Big Shoes: Bank president and CEO making strides in first yearPublished 9:28pm Tuesday, January 15, 2013
Bruce Elder knew he had big shoes to fill when he accepted the position of president and chief executive officer of First South Bank last year. The former president and CEO, Thomas Vann, held the position for 36 years.
Elder said he was fortunate to be accepted into the fold.
“It’s been great. I think we have all established a rapport and are really ready to move the bank forward,” Elder said.
He worked alongside Vann for six months before assuming duties September 1 and said he looked forward to the coming year and said there were a lot of opportunities for a well-positioned community bank like First South.
Elder said the bank has taken steps to make the credit and loan process easier, a challenging task in this economy.
“It has been challenging, but we’re now poised to begin growth and are very much open to opportunities,” Elder said.
First South Bank will also be revamping some of its products and bundling services.
Elder’s rise to CEO wasn’t a typical one. Where most bank CEO’s come from the loan side of the bank.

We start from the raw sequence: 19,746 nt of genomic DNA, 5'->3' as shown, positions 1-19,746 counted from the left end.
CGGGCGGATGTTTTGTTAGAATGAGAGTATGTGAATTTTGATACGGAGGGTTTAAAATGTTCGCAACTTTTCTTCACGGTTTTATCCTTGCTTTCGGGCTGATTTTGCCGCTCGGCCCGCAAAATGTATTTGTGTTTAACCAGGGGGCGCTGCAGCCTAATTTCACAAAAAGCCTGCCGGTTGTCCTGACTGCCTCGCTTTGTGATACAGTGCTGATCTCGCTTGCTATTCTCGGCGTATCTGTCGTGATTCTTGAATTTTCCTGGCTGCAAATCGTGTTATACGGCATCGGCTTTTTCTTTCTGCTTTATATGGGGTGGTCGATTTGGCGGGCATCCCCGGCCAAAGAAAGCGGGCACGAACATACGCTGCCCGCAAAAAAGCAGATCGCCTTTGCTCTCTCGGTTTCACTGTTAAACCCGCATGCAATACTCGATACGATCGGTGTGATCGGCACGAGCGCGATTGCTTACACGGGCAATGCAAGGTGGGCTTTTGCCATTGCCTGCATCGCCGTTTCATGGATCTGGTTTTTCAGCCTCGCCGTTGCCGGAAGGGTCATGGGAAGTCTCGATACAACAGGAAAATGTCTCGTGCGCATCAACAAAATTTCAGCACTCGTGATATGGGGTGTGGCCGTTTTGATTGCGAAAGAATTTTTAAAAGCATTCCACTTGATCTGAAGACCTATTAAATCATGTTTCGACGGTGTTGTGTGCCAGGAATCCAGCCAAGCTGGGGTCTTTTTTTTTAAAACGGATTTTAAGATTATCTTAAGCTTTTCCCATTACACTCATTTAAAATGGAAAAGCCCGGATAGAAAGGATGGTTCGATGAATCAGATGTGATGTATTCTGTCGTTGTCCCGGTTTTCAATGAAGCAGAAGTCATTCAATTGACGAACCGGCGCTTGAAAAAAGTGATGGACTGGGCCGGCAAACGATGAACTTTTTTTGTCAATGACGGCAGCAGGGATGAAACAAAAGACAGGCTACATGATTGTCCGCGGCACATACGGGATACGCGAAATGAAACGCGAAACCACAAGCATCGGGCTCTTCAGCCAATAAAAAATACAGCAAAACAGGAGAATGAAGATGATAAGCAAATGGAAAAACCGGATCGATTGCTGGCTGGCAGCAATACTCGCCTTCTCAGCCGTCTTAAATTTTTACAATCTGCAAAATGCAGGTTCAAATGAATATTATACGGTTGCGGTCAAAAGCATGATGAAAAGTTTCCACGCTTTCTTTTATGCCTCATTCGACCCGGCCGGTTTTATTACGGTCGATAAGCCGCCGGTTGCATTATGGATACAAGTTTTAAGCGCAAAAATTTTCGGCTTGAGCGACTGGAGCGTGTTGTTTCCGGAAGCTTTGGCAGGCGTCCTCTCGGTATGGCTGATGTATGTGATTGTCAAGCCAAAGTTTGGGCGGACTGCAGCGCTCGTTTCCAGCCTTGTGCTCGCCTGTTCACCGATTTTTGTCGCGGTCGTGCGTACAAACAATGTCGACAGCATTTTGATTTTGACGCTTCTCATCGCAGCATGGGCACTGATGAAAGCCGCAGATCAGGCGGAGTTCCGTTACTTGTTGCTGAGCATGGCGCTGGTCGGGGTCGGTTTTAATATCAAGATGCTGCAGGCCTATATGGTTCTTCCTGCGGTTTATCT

Elder’s experience was in finance. He was chief financial officer for Crescent State Bank in Cary. As CFO, Elder assisted with liability and expense control.
Elder said his perspective helped him understand both sides of banking. He understands the importance of lending and can see the importance of the funding side of banking.
Elder helped to build the bank, from devising the business plan to selecting and building the data process system.
“Most people don’t get a chance to do that,” he said. “The experience I came away with that was being able to build a financial institution and working through baby steps – a loan platform, deposit platform and marketing plans – and learning how to become a part of an executive management team.”
Elder and his wife, Sherry, have three sons in college, one doing a residency at Georgetown University, one a senior at the University of North Carolina at Chapel Hill and another a junior at North Carolina State University, Elder’s alma mater.
With three sons in college, the timing for Elder and his wife to uproot the lives they had built for more than 16 years in Apex, N.C., was perfect. Had the offer come five years ago, with kids in high school, Elder said he might not have considered it.
“But, this was a fantastic opportunity for us,” he said. “I’ve enjoyed every minute that we’ve been here and hope that we are here for a very long time.”